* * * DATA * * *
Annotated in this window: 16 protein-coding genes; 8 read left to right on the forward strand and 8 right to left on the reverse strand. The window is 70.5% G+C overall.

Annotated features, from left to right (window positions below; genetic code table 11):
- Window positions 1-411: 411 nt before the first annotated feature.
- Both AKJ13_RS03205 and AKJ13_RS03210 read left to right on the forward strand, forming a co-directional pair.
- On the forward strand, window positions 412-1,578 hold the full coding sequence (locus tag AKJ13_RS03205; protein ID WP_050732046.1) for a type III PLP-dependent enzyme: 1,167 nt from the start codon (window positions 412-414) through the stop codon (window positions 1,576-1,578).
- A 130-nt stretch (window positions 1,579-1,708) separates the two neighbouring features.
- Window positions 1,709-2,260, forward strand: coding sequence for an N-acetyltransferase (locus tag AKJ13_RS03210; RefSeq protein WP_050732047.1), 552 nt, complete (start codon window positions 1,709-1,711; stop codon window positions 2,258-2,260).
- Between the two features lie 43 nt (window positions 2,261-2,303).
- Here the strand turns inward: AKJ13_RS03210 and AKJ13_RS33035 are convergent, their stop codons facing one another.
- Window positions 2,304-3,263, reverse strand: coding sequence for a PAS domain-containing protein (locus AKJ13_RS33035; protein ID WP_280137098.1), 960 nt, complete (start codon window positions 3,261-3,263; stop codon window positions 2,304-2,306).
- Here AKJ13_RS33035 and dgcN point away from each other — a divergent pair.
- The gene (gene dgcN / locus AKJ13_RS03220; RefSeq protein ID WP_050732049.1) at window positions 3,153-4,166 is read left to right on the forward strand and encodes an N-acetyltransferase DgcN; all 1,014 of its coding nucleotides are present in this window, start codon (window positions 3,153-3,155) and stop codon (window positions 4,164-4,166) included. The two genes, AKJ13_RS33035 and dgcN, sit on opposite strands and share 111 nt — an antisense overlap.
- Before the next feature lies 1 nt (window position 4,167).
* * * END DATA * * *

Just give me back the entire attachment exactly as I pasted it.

Annotated in this window: 16 protein-coding genes; 8 read left to right on the forward strand and 8 right to left on the reverse strand. The window is 70.5% G+C overall.

Annotated features, from left to right (window positions below; genetic code table 11):
- Window positions 1-411: 411 nt before the first annotated feature.
- Both AKJ13_RS03205 and AKJ13_RS03210 read left to right on the forward strand, forming a co-directional pair.
- On the forward strand, window positions 412-1,578 hold the full coding sequence (locus tag AKJ13_RS03205; protein ID WP_050732046.1) for a type III PLP-dependent enzyme: 1,167 nt from the start codon (window positions 412-414) through the stop codon (window positions 1,576-1,578).
- A 130-nt stretch (window positions 1,579-1,708) separates the two neighbouring features.
- Window positions 1,709-2,260, forward strand: coding sequence for an N-acetyltransferase (locus tag AKJ13_RS03210; RefSeq protein WP_050732047.1), 552 nt, complete (start codon window positions 1,709-1,711; stop codon window positions 2,258-2,260).
- Between the two features lie 43 nt (window positions 2,261-2,303).
- Here the strand turns inward: AKJ13_RS03210 and AKJ13_RS33035 are convergent, their stop codons facing one another.
- Window positions 2,304-3,263, reverse strand: coding sequence for a PAS domain-containing protein (locus AKJ13_RS33035; protein ID WP_280137098.1), 960 nt, complete (start codon window positions 3,261-3,263; stop codon window positions 2,304-2,306).
- Here AKJ13_RS33035 and dgcN point away from each other — a divergent pair.
- The gene (gene dgcN / locus AKJ13_RS03220; RefSeq protein ID WP_050732049.1) at window positions 3,153-4,166 is read left to right on the forward strand and encodes an N-acetyltransferase DgcN; all 1,014 of its coding nucleotides are present in this window, start codon (window positions 3,153-3,155) and stop codon (window positions 4,164-4,166) included. The two genes, AKJ13_RS33035 and dgcN, sit on opposite strands and share 111 nt — an antisense overlap.
- Before the next feature lies 1 nt (window position 4,167).